Sea Urchin

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Respiratory: process related to respiration (the action of breathing). The respiratory system is responsible for movement of gases in and out of animals... more

Sea Urchin Tube Feet - Up Close

The tube feet that are not busy pulling the urchin along appear to be engaged in a slow dance. The feet below look a little blurry, because they were moving when the picture was taken. Notice how long and thin they are. Tube feet not only help the urchin move, they also are used to grasp food, and they are part of the respiratory or breathing system.

Sea urchin tube feet

Watch Sea Urchin Tube Feet in Action

The tube feet are part of the urchins water vascular system. They work like a hydraulic system. The urchin contracts its muscles to push water into the tube feet. This extends the feet outwards. When the muscles relax, the feet retract.


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Bibliographic details:

  • Article: Tube Feet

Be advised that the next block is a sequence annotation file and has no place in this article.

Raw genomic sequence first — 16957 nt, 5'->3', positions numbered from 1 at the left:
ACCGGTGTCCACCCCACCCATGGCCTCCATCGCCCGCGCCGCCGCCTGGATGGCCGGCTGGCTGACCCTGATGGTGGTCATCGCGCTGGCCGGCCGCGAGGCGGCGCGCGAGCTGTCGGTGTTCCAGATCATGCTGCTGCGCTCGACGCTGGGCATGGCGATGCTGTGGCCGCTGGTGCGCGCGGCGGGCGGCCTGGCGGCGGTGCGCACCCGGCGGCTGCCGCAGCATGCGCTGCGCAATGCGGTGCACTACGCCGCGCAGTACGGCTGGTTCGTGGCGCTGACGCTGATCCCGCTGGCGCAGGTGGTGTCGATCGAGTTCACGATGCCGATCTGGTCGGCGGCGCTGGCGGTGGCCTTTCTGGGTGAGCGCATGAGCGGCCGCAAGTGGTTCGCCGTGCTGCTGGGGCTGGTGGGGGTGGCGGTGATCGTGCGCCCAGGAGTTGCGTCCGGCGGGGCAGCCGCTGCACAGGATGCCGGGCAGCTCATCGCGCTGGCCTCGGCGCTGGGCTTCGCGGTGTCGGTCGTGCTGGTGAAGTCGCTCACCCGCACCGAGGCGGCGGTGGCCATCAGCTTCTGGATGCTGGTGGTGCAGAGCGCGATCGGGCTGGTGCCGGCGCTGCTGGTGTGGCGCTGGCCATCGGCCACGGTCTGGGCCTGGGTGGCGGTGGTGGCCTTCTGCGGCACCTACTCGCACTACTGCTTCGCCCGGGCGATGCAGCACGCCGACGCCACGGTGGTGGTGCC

• Author(s): CJ Kazilek
  • Publisher: Arizona State University School of Life Sciences Ask A Biologist
  • Site name: ASU - Ask A Biologist
  • Date published: December 23, 2009
  • Date accessed: June 12, 2024
  • Link:

APA Style

CJ Kazilek. (2009, December 23). Tube Feet. ASU - Ask A Biologist. Retrieved June 12, 2024 from

American Psychological Association. For more info, see

Chicago Manual of Style

CJ Kazilek. "Tube Feet". ASU - Ask A Biologist. 23 December, 2009.

MLA 2017 Style

CJ Kazilek. "Tube Feet". ASU - Ask A Biologist. 23 Dec 2009. ASU - Ask A Biologist, Web. 12 Jun 2024.

Modern Language Association, 7th Ed. For more info, see
Urchin tube feet
This is a scanning electron micrograph, or what is usually called an SEM image, of a sea urchin tube foot. You will notice the suction-cup end. Because the tube foot is retracted (pulled back), there are a large number of folds in the long part of the foot.

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